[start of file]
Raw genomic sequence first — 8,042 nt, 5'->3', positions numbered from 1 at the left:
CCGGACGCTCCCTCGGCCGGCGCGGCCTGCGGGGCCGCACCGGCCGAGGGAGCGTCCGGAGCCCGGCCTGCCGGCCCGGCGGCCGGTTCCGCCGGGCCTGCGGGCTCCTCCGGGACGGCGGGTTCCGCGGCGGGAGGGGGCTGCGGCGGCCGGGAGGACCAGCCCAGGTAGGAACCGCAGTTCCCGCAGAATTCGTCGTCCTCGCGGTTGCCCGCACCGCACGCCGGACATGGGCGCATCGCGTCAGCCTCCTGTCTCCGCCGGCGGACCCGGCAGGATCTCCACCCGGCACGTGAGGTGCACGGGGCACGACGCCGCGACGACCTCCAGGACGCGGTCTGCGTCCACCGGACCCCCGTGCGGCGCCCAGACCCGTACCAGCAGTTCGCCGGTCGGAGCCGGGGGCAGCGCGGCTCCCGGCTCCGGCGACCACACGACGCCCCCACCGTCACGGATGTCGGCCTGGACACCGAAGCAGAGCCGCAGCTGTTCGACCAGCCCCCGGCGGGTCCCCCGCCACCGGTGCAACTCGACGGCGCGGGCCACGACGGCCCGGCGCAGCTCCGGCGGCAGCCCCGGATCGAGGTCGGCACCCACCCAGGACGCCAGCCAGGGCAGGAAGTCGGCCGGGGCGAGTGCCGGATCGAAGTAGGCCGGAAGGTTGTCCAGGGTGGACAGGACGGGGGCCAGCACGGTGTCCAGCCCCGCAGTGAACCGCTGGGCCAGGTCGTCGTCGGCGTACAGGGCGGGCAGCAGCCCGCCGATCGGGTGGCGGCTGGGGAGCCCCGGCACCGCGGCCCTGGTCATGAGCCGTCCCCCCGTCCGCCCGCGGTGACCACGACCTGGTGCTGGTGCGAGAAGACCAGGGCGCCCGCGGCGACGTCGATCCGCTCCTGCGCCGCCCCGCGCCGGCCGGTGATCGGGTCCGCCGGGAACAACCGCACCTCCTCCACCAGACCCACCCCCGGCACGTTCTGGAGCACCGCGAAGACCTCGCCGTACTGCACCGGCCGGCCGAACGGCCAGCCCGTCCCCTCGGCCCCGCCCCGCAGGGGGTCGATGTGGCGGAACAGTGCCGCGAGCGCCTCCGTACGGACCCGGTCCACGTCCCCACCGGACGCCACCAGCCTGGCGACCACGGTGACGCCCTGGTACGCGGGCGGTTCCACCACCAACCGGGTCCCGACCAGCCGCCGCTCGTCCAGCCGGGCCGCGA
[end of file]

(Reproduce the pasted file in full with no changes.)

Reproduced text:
Raw genomic sequence first — 8,042 nt, 5'->3', positions numbered from 1 at the left:
CCGGACGCTCCCTCGGCCGGCGCGGCCTGCGGGGCCGCACCGGCCGAGGGAGCGTCCGGAGCCCGGCCTGCCGGCCCGGCGGCCGGTTCCGCCGGGCCTGCGGGCTCCTCCGGGACGGCGGGTTCCGCGGCGGGAGGGGGCTGCGGCGGCCGGGAGGACCAGCCCAGGTAGGAACCGCAGTTCCCGCAGAATTCGTCGTCCTCGCGGTTGCCCGCACCGCACGCCGGACATGGGCGCATCGCGTCAGCCTCCTGTCTCCGCCGGCGGACCCGGCAGGATCTCCACCCGGCACGTGAGGTGCACGGGGCACGACGCCGCGACGACCTCCAGGACGCGGTCTGCGTCCACCGGACCCCCGTGCGGCGCCCAGACCCGTACCAGCAGTTCGCCGGTCGGAGCCGGGGGCAGCGCGGCTCCCGGCTCCGGCGACCACACGACGCCCCCACCGTCACGGATGTCGGCCTGGACACCGAAGCAGAGCCGCAGCTGTTCGACCAGCCCCCGGCGGGTCCCCCGCCACCGGTGCAACTCGACGGCGCGGGCCACGACGGCCCGGCGCAGCTCCGGCGGCAGCCCCGGATCGAGGTCGGCACCCACCCAGGACGCCAGCCAGGGCAGGAAGTCGGCCGGGGCGAGTGCCGGATCGAAGTAGGCCGGAAGGTTGTCCAGGGTGGACAGGACGGGGGCCAGCACGGTGTCCAGCCCCGCAGTGAACCGCTGGGCCAGGTCGTCGTCGGCGTACAGGGCGGGCAGCAGCCCGCCGATCGGGTGGCGGCTGGGGAGCCCCGGCACCGCGGCCCTGGTCATGAGCCGTCCCCCCGTCCGCCCGCGGTGACCACGACCTGGTGCTGGTGCGAGAAGACCAGGGCGCCCGCGGCGACGTCGATCCGCTCCTGCGCCGCCCCGCGCCGGCCGGTGATCGGGTCCGCCGGGAACAACCGCACCTCCTCCACCAGACCCACCCCCGGCACGTTCTGGAGCACCGCGAAGACCTCGCCGTACTGCACCGGCCGGCCGAACGGCCAGCCCGTCCCCTCGGCCCCGCCCCGCAGGGGGTCGATGTGGCGGAACAGTGCCGCGAGCGCCTCCGTACGGACCCGGTCCACGTCCCCACCGGACGCCACCAGCCTGGCGACCACGGTGACGCCCTGGTACGCGGGCGGTTCCACCACCAACCGGGTCCCGACCAGCCGCCGCTCGTCCAGCCGGGCCGCGA